Audit, Compliance and Risk Blog

EPA proposes new bans on asbestos-containing products

Posted by Jon Elliott on Mon, May 02, 2022


The Environmental Protection Agency (EPA) has proposed to ban a number of longstanding uses of chrysotile asbestos, using expanded authority provided as part of amendments adopted to the Toxic Substances Control Act (TSCA) in 2016. This proposal is EPA’s latest step to apply its expanded authority to review and restrict uses of asbestos, renewing agency efforts from the 1980s that were blocked by litigation.

What’s the Present Legal Status of Asbestos-Containing Products?

As many readers know, asbestos was a widely-used insulating material, found to pose significant risks of cancer and lesser health impacts to exposed individuals. Beginning in 1979, EPA spent a decade applying its then-available TSCA authority to assess the risks and benefits of asbestos-containing products. In 1989 EPA issued regulations scheduling future prohibitions on the manufacture, importation, processing, and distribution of most asbestos-containing products. However, litigation brought by domestic and foreign producers of asbestos and manufacturers of asbestos-containing materials (joined by provincial and federal governments in Canada) alleged serious procedural defects in EPA’s rulemaking. In 1991, the Fifth Circuit Court of Appeals agreed with many of these arguments (Corrosion Proof Fittings v. EPA), vacated the phaseout provisions but sustained EPA’s authority to restrict or ban new uses of asbestos. As a result, since 1991:

  • Corrugated paper, rollboard, commercial and specialty paper, flooring felt, and new uses of asbestos-containing products (after August 25, 1989) are banned.

  • Asbestos-cement corrugated and flat sheet, asbestos-cement shingle and pipe, asbestos clothing, pipeline wrap, roofing felt, vinyl-asbestos floor tile, millboard, automatic transmission components, clutch facings, friction materials, disc brake pads, drum brake linings, brake blocks, gaskets, and non-roofing and roofing coatings are not banned, but EPA retains authority to establish regulations.

Since the 2016 TSCA amendments, however, EPA has revisited the regulatory status of existing and potential future asbestos-containing products. In 2016 EPA designated asbestos as one of the first 10 chemical substances subject to chemical risk evaluations (I wrote about this HERE). In 2019 EPA issued a requirement that “discontinued” uses of asbestos receive new review and approval before they can re-enter commerce in the United States (I wrote about this HERE). In 2021, EPA completed review and issued its “Final Risk Evaluation for Asbestos, Part 1: Chrysotile Asbestos”, in which it finds “unreasonable risks to human health for uses of chrysotile asbestos.” As expanded in 2016, TSCA authorizes EPA to protect against “unreasonable risks to human health,” up to and including bans on chemical use.

What is EPA proposing?

EPA's April 2022 proposal would add the following restrictions to uses of chrysotile asbestos

  • prohibit manufacture (including import), processing, distribution in commerce and commercial use of chrysotile asbestos for

    • chrysotile asbestos diaphragms for use in the chlor-alkali industry

    • chrysotile asbestos-containing sheet gaskets used in chemical production

    • chrysotile asbestos-containing brake blocks used in the oil industry

    • aftermarket automotive chrysotile asbestos-containing brakes/linings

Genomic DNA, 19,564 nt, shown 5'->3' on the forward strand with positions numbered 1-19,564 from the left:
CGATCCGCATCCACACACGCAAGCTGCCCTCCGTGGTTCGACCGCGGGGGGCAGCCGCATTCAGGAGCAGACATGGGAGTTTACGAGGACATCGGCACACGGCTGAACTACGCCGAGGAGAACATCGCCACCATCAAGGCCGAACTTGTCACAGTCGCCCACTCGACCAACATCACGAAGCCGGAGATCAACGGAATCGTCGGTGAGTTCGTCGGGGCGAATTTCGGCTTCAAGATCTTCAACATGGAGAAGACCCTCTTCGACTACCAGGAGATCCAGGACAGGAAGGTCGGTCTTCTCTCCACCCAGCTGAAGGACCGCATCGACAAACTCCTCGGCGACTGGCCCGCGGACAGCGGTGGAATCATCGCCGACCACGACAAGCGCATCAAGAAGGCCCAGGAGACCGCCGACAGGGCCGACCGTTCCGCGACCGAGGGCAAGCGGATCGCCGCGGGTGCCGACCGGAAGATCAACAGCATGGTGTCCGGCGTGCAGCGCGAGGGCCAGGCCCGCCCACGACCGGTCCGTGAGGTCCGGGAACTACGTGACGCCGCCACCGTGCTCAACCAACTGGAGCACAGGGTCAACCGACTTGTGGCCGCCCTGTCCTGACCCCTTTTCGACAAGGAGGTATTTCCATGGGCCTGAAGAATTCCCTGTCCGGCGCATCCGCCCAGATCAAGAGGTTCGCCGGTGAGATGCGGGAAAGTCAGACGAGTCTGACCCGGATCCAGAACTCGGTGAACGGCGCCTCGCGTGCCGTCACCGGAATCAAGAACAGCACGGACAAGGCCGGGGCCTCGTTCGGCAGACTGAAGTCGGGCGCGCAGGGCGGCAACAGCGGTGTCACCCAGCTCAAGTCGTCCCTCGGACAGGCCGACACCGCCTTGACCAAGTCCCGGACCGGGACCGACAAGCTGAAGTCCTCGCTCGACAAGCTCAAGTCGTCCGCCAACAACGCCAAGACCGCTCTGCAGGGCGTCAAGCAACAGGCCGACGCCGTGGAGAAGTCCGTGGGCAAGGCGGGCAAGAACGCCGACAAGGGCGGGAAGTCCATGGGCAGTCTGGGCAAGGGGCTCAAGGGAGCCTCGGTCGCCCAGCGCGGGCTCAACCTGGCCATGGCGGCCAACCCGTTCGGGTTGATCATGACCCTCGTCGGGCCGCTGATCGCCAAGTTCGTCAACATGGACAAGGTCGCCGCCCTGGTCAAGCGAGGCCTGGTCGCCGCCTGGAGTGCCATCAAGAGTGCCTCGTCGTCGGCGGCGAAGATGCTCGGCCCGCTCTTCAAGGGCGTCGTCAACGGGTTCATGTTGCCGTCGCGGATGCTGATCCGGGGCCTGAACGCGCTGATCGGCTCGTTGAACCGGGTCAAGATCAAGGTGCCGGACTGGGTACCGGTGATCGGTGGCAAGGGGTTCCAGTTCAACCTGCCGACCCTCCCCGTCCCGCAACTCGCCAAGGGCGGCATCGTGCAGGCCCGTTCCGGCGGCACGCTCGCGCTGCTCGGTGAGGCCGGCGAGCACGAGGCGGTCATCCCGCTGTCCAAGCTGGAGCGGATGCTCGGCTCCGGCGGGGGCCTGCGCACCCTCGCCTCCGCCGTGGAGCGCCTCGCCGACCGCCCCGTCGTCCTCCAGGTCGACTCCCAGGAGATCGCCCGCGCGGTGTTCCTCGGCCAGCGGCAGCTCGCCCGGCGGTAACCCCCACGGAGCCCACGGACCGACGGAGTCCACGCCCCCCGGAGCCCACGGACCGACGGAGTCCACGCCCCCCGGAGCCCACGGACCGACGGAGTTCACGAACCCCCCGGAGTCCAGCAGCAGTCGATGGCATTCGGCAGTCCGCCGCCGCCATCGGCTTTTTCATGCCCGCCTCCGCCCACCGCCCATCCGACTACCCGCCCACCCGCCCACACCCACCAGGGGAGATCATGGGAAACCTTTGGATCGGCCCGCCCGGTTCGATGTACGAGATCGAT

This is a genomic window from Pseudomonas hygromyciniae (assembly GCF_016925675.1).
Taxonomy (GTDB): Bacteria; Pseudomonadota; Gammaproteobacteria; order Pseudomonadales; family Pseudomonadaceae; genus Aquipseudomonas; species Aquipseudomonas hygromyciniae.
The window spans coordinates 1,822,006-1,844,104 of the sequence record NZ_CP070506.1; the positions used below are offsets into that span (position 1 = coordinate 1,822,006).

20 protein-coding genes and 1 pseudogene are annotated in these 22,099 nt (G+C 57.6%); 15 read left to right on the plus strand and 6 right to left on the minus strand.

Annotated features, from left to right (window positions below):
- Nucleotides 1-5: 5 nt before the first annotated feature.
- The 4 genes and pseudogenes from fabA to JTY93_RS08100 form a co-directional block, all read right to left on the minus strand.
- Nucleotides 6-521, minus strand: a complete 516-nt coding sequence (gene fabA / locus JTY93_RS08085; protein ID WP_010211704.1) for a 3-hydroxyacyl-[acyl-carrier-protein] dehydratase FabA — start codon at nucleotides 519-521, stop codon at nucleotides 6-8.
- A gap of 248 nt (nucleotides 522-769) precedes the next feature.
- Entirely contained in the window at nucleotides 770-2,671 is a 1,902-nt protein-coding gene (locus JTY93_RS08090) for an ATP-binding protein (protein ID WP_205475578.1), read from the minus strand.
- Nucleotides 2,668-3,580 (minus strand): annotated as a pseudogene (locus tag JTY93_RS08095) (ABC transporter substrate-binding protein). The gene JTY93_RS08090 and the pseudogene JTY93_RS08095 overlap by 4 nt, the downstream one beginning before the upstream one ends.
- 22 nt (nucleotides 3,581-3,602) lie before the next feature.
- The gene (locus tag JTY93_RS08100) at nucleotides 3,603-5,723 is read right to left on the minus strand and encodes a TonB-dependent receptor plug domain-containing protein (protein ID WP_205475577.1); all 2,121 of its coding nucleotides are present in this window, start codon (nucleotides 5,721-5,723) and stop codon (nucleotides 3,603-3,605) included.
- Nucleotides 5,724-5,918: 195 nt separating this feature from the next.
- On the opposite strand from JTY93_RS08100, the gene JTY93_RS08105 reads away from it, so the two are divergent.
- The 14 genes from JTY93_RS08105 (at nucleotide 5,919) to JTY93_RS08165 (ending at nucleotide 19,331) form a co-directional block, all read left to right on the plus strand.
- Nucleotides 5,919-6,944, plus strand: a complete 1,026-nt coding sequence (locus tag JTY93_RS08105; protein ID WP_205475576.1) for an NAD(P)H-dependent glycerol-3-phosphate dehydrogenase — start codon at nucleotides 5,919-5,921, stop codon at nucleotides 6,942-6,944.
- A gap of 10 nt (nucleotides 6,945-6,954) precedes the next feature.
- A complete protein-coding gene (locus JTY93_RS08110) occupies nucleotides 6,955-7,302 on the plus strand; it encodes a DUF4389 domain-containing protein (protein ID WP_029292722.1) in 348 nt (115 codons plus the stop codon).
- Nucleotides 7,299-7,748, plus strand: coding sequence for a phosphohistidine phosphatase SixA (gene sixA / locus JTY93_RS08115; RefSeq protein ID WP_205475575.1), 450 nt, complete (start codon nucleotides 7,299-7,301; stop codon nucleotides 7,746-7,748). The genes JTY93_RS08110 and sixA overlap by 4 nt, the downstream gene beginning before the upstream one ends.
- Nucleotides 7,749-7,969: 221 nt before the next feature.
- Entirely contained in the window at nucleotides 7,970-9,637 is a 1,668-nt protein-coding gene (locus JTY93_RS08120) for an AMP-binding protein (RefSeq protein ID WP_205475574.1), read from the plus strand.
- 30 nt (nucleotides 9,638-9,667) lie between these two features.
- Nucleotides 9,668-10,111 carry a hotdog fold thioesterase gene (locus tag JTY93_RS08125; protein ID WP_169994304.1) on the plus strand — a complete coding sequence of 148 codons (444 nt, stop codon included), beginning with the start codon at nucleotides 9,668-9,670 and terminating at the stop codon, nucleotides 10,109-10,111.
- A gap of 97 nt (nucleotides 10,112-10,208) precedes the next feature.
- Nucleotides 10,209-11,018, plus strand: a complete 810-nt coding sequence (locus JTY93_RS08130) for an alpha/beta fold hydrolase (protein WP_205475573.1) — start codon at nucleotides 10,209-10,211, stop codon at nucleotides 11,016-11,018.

• other chrysotile asbestos-containing vehicle friction products, and

    • other chrysotile asbestos-containing gaskets

  • prohibit manufacture (including import), processing, and distribution in commerce of aftermarket automotive chrysotile asbestos-containing brakes/linings for consumer use, and other chrysotile asbestos-containing gaskets for consumer use

EPA is also proposing disposal and recordkeeping requirements for these conditions of use.

What happens now?

EPA requests comments on this proposal by June 13, 2022. After that EPA is likely to move expeditiously to finalize these rules, which it assesses will have limited impact in marketplaces that have phased down asbestos use over many decades. Note, however, that there are undoubtedly many locations where existing machinery still has asbestos-containing parts in place, so that organizations in the sectors with targeted activities should review existing uses to ensure they are prepared to order and use compliant versions of the equipment in the future.

Self-evaluation checklist

Does the organization manufacture, import, process, distribute or use any asbestos-containing products?

  • If so, are any of the products included among those that EPA is proposing to ban from future manufacture, import, distribution and processing?

  • If so, does the organization have alternative products that it can substitute for those EPA is proposing to ban?

Is the organization preparing to comment on EPA’s proposal?

Where can I go for more information?

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About the Author

Jon Elliott is President of Touchstone Environmental and has been a major contributor to STP’s product range for over 30 years. 

Mr. Elliott has a diverse educational background. In addition to his Juris Doctor (University of California, Boalt Hall School of Law, 1981), he holds a Master of Public Policy (Goldman School of Public Policy [GSPP], UC Berkeley, 1980), and a Bachelor of Science in Mechanical Engineering (Princeton University, 1977).

Mr. Elliott is active in professional and community organizations. In addition, he is a past chairman of the Board of Directors of the GSPP Alumni Association, and past member of the Executive Committee of the State Bar of California's Environmental Law Section (including past chair of its Legislative Committee).

You may contact Mr. Elliott directly at:

Tags: EPA, Environment, Climate, asbestos